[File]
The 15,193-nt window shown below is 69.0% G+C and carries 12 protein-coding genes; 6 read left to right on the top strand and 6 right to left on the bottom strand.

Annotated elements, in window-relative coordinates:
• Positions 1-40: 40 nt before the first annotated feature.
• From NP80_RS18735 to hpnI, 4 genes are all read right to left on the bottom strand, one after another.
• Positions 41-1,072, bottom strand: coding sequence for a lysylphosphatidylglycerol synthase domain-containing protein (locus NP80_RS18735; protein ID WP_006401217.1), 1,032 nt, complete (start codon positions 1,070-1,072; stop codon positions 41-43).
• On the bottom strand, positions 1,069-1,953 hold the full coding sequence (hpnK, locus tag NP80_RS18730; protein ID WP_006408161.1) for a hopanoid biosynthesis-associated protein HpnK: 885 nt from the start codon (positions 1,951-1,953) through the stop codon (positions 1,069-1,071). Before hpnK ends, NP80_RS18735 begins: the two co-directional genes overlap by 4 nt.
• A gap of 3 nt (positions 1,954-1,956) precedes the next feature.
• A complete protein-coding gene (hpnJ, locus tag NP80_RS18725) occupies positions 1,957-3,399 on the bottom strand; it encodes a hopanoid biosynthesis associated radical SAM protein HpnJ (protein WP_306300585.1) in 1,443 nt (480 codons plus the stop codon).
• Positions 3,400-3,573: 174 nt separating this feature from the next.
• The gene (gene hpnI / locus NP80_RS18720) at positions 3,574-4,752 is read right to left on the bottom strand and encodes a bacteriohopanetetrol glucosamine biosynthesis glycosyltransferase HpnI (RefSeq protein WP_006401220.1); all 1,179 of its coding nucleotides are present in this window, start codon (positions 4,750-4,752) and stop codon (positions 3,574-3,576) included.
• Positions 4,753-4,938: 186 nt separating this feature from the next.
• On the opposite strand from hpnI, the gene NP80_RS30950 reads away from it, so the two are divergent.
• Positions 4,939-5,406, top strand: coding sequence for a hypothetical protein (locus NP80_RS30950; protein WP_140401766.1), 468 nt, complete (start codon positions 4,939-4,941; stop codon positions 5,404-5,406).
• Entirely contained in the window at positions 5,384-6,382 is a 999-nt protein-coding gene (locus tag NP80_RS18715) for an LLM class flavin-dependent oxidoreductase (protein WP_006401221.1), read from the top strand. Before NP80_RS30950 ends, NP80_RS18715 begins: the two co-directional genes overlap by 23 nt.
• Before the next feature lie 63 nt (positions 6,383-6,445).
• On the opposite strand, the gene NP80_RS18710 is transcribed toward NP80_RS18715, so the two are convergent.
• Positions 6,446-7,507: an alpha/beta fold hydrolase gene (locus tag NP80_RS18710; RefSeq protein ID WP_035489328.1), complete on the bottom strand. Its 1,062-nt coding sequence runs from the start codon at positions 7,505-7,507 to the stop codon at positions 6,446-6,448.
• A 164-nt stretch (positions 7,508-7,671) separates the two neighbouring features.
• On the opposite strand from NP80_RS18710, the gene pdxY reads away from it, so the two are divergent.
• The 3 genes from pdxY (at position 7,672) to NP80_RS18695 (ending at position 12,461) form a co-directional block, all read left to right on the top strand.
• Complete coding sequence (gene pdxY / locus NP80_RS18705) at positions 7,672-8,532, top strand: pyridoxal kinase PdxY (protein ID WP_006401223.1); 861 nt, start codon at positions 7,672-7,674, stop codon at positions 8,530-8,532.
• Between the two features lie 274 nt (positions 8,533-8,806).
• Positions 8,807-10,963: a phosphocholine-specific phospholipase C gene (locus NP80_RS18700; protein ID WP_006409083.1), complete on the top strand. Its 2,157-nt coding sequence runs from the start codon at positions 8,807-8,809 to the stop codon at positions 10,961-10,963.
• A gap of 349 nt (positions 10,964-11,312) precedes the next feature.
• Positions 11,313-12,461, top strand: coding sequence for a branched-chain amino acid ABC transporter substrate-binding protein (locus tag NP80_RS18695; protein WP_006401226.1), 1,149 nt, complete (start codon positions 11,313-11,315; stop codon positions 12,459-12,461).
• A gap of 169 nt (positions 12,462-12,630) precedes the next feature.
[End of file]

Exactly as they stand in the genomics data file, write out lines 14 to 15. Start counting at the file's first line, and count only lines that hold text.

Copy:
• Entirely contained in the window at positions 5,384-6,382 is a 999-nt protein-coding gene (locus tag NP80_RS18715) for an LLM class flavin-dependent oxidoreductase (protein WP_006401221.1), read from the top strand. Before NP80_RS30950 ends, NP80_RS18715 begins: the two co-directional genes overlap by 23 nt.
• Before the next feature lie 63 nt (positions 6,383-6,445).